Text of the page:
Is the lack of motivation simply the problem?
When I first started college, I recall feeling as if I was ready to conquer the world. Despite not knowing what I wanted to major in, being in college was a step to a better future.
Chances are a great deal of students can relate to similar feelings. Regardless of the situation a student might be in, pursuing a higher education is a major key to success and a brighter future. Having the drive to accomplish a set goal is as necessary as fuel to run a vehicle.
But why does it seem many lose this feeling of drive and motivation to pursue higher education?
Is it simply that life gets too difficult to handle or other life responsibilities and problems get in the way?
The majority of students have other responsibilities to worry about such as work, children, younger siblings and other home responsibilities. This can all become very overwhelming while trying to maintain grades.
As a student who has been here a few semesters it’s difficult not to notice how courses significantly reduce in size during the first couple of weeks and even get smaller as the semester comes to an end.
It’s easy to be motivated when you first start college or during the first couple of weeks of a semester, but as the semester continues, for many motivation is slowly drag out the door.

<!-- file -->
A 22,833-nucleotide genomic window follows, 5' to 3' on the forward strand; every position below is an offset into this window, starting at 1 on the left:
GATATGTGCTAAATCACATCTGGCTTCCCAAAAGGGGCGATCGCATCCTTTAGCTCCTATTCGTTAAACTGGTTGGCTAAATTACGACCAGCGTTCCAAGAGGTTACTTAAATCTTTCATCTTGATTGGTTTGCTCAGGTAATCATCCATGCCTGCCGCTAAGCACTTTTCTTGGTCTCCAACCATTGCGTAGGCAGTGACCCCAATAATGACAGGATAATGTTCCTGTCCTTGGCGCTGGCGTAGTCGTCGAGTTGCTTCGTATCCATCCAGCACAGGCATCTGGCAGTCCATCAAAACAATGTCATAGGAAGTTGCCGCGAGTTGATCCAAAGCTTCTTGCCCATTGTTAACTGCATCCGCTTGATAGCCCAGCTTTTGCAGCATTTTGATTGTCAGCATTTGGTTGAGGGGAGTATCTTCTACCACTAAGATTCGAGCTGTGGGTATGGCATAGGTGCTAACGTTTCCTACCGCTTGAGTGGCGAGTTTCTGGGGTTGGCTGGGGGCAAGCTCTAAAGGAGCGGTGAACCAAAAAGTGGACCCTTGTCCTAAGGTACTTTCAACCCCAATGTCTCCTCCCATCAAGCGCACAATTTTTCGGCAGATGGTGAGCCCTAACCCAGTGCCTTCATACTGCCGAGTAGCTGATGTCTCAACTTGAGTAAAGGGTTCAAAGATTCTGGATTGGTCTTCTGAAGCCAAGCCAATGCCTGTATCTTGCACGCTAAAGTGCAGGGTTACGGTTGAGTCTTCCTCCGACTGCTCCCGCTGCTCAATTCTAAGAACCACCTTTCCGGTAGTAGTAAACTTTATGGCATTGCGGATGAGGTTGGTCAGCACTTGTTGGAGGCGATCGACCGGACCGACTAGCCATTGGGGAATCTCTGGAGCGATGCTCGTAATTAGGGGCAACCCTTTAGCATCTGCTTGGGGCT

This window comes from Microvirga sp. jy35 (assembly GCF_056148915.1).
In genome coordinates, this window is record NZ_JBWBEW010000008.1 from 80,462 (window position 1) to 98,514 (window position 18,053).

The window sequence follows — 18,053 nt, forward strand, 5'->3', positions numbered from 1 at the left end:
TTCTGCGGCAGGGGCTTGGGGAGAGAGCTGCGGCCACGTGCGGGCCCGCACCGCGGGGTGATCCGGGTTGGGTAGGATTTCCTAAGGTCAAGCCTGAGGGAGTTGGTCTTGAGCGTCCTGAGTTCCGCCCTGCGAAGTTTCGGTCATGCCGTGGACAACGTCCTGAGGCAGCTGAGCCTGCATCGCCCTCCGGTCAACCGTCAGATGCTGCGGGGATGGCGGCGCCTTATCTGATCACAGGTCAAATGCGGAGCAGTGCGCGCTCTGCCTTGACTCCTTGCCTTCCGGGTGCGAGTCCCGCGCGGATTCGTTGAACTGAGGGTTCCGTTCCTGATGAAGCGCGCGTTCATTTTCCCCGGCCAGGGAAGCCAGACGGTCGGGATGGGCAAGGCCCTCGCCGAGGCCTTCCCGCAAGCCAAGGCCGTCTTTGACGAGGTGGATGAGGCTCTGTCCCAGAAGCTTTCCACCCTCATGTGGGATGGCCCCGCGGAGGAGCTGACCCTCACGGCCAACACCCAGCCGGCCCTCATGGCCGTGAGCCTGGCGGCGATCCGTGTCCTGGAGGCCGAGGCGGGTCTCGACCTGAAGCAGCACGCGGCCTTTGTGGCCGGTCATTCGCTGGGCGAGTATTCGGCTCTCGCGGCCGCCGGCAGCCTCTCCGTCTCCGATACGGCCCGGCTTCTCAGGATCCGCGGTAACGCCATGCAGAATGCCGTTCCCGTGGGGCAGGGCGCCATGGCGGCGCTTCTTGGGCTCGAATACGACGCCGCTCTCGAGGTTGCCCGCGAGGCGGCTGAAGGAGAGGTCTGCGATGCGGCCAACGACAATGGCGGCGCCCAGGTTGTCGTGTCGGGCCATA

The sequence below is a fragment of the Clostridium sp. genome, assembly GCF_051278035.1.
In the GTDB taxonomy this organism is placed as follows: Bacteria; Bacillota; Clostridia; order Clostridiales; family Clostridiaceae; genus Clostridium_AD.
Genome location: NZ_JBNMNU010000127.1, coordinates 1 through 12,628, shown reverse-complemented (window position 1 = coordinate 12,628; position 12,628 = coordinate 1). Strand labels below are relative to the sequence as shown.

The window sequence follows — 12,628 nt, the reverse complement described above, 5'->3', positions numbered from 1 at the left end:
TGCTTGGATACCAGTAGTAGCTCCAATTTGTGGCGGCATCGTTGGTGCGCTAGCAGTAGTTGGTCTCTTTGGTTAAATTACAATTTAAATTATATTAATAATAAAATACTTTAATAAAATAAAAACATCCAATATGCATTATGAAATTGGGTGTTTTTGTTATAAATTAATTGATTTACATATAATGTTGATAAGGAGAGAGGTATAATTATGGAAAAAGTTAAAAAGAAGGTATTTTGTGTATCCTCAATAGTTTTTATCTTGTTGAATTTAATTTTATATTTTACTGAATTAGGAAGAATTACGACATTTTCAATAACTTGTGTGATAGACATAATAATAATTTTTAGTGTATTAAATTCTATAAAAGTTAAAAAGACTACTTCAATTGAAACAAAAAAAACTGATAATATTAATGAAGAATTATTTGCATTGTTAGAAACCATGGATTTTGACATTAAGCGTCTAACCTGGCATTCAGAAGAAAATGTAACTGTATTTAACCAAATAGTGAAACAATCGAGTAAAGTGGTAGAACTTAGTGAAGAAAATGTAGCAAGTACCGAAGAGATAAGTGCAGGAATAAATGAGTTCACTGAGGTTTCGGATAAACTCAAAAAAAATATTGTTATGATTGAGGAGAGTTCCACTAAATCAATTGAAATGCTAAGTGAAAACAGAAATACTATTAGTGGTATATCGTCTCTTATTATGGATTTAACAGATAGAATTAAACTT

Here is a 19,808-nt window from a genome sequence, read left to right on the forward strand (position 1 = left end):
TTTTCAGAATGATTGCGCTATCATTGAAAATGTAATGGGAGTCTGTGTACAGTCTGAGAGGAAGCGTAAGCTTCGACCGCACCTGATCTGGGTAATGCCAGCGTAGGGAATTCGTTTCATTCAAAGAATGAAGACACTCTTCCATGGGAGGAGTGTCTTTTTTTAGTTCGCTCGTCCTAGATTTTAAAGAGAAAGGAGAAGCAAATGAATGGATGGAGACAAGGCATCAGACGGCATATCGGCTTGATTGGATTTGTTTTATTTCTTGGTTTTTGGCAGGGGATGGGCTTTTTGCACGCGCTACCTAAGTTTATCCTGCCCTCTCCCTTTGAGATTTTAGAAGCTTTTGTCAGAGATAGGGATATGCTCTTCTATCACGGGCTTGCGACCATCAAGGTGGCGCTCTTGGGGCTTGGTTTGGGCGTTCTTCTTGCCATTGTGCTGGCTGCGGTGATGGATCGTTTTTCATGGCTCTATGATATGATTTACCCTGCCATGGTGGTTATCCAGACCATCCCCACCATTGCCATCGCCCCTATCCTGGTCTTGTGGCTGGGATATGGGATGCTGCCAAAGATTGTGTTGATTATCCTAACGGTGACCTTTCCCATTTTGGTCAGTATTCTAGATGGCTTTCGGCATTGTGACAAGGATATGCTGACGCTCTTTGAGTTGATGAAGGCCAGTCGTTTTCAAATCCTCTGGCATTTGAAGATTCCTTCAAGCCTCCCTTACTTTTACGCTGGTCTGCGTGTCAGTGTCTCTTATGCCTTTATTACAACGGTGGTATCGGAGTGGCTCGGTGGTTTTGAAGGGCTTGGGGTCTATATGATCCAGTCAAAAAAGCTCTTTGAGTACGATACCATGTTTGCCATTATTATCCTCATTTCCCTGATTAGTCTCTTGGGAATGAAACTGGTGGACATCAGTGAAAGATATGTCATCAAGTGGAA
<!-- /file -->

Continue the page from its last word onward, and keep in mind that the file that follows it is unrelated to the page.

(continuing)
As human beings, a huge part of motivation comes from the support we receive from the significant people in our lives.
Second-year Delta student Guadalupe Cabrales emphasizes the important role a support system plays in the willingness and determination students put into their education.
“Probably they don’t have the support, they don’t have someone helping them, pushing them and they feel like they can’t do it,” said Cabrales.
According to U.S. News & World Report, in 2013 Delta College had a total enrollment of 17,629 students. A total of 7,062 full time and 10,567 part time students; a graduation rate of 25 percent and a transfer rate of 11 percent.
The most recent graduation rate shown on the Delta College website is from 2014, with a graduation rate of 26 percent, an average rate for community colleges but still significantly low.
Yes college gets harder. But keep in mind why you started in the first place and that will hopefully give you the drive to continue and reach your goal.